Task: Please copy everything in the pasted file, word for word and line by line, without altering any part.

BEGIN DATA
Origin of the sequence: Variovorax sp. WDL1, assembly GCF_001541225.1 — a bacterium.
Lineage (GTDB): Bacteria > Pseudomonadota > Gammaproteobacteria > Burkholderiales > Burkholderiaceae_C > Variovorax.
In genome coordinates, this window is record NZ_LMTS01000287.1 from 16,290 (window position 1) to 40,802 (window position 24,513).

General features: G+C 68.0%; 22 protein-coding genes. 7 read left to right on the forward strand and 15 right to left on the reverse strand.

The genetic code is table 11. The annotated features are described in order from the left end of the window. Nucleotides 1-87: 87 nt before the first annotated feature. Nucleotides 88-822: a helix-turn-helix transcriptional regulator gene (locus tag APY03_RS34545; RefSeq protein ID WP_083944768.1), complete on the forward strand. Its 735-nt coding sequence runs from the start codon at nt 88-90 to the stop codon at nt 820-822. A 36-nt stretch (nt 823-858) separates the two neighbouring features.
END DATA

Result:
Origin of the sequence: Variovorax sp. WDL1, assembly GCF_001541225.1 — a bacterium.
Lineage (GTDB): Bacteria > Pseudomonadota > Gammaproteobacteria > Burkholderiales > Burkholderiaceae_C > Variovorax.
In genome coordinates, this window is record NZ_LMTS01000287.1 from 16,290 (window position 1) to 40,802 (window position 24,513).

General features: G+C 68.0%; 22 protein-coding genes. 7 read left to right on the forward strand and 15 right to left on the reverse strand.

The genetic code is table 11. The annotated features are described in order from the left end of the window. Nucleotides 1-87: 87 nt before the first annotated feature. Nucleotides 88-822: a helix-turn-helix transcriptional regulator gene (locus tag APY03_RS34545; RefSeq protein ID WP_083944768.1), complete on the forward strand. Its 735-nt coding sequence runs from the start codon at nt 88-90 to the stop codon at nt 820-822. A 36-nt stretch (nt 823-858) separates the two neighbouring features.